Cash paid (received) for income taxes, net

   $ 153      $ 61      $ (111
  

 

 

   

 

 

   

 

 

 

The accompanying notes are an integral part of these financial statements.

 

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NOTES TO FINANCIAL STATEMENTS

NOTE A – DESCRIPTION OF ORGANIZATION AND BUSINESS

SRI/Surgical Express, Inc. (“SRI Surgical” or the “Company”) is a supplier and reprocessor of reusable surgical linen and instrumentation to hospitals and surgery centers across the United States. The Company offers a combination of high quality reusable surgical products (including gowns, towels, drapes, basins and surgical instruments), disposable surgical products, and instruments in a comprehensive case cart management system. At ten regional facilities, the Company collects, sorts, cleans, inspects, packages, and sterilizes its reusable surgical products and instruments, and delivers daily on a just-in-time basis. The Company also provides an outsource solution for the management of hospital instrumentation and central sterilization. The Company operates in one industry segment.

NOTE B – SUMMARY OF SIGNIFICANT ACCOUNTING POLICIES

Financial Statement Presentation

The Company presents an unclassified balance sheet as a result of the extended amortization period (predominantly three to six years) of its reusable surgical products. The Company provides reusable surgical products to its customers on a per use basis similar to a rental arrangement.

The Company operates on a 52-53 week fiscal year ending the Sunday nearest December 31st. The financial statements reflect the Company’s year-end as of December 31st for presentation purposes only. The actual end of each period was January 1, 2012, January 2, 2011, and January 3, 2010. There were 52 weeks included in each of the years ended December 31, 2011, 2010 and 2009.

Use of Estimates

Management is required to make certain estimates and assumptions during the preparation of financial statements and accompanying notes in conformity with accounting principles generally accepted in the United States of America. These estimates and assumptions affect the amounts reported in the financial statements and accompanying notes. Actual results could differ materially from those estimates and assumptions.

Cash and Cash Equivalents

The Company considers all highly liquid investments with a maturity of three months or less when purchased to be cash and cash equivalents.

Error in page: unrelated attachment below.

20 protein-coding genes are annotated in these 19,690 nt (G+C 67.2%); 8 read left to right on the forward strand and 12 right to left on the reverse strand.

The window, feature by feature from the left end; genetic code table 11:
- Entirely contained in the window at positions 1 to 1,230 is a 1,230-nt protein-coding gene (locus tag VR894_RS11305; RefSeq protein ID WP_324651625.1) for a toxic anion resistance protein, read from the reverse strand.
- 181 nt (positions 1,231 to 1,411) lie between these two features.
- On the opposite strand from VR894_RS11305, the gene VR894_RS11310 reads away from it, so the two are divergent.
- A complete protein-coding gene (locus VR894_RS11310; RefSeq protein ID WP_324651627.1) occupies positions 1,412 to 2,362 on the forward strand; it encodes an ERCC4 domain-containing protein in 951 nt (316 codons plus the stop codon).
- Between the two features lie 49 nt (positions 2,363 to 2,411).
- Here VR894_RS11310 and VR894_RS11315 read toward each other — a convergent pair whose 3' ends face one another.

The Company maintains its cash and cash equivalents in financial institutions the Company considers of high credit quality. From time to time, the cash balances in these accounts exceed the Federal Deposit Insurance Corporation insured limits. To date, the Company has not experienced any losses in such accounts and believes it is not exposed to significant credit risk on its cash and cash equivalents.

Accounts Receivable, Net

The Company has accounts receivable from hospitals and surgery centers. The Company does not believe that there is sufficient credit risk associated with those receivables to require a form of collateral from its customers. The allowance for doubtful accounts as of December 31, 2011 and 2010 was approximately $128,000 and $122,000, respectively. The allowance for doubtful accounts relates to accounts receivable not expected to be collected and is based on management’s assessment of specific customer balances, the overall aging of the balances, and the financial stability of the customers.

 

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Concentration of Credit Risk

For the year ended December 31, 2011, revenues relating to hospitals belonging to three group purchasing organizations (Novation, LLC, HealthTrust Purchasing Group, L.P., and MedAssets, Inc.) collectively accounted for approximately 58% of the Company’s revenues. For the years ended December 31, 2010 and 2009, revenues relating to hospitals belonging to these group purchasing organizations collectively accounted for approximately 55% and 62%, respectively, of the Company’s revenues. No single hospital or surgery center customer accounted for more than 10% of the Company’s revenues for the year ended December 31, 2011, 2010 or 2009.

Unbilled Receivable

Included in prepaid expenses and other assets are unbilled receivables related to certain instruments purchased on behalf of a vendor in the amounts of $11,000 and $189,000 at December 31, 2011 and 2010, respectively.

Inventories, Net

Inventories consist of raw materials, principally consumables, supplies, and disposable surgical products; and finished goods consisting of assembled packs of various combinations of raw materials and disposable accessory packs purchased from third parties. Inventories are valued at the lower of cost or market, with cost being determined on the first-in, first-out method. As of December 31, 2011 and 2010, inventory consists of the following:

 

     December 31,  
     2011     2010  
     (in 000’s)  

Raw materials

   $ 1,710      $ 1,053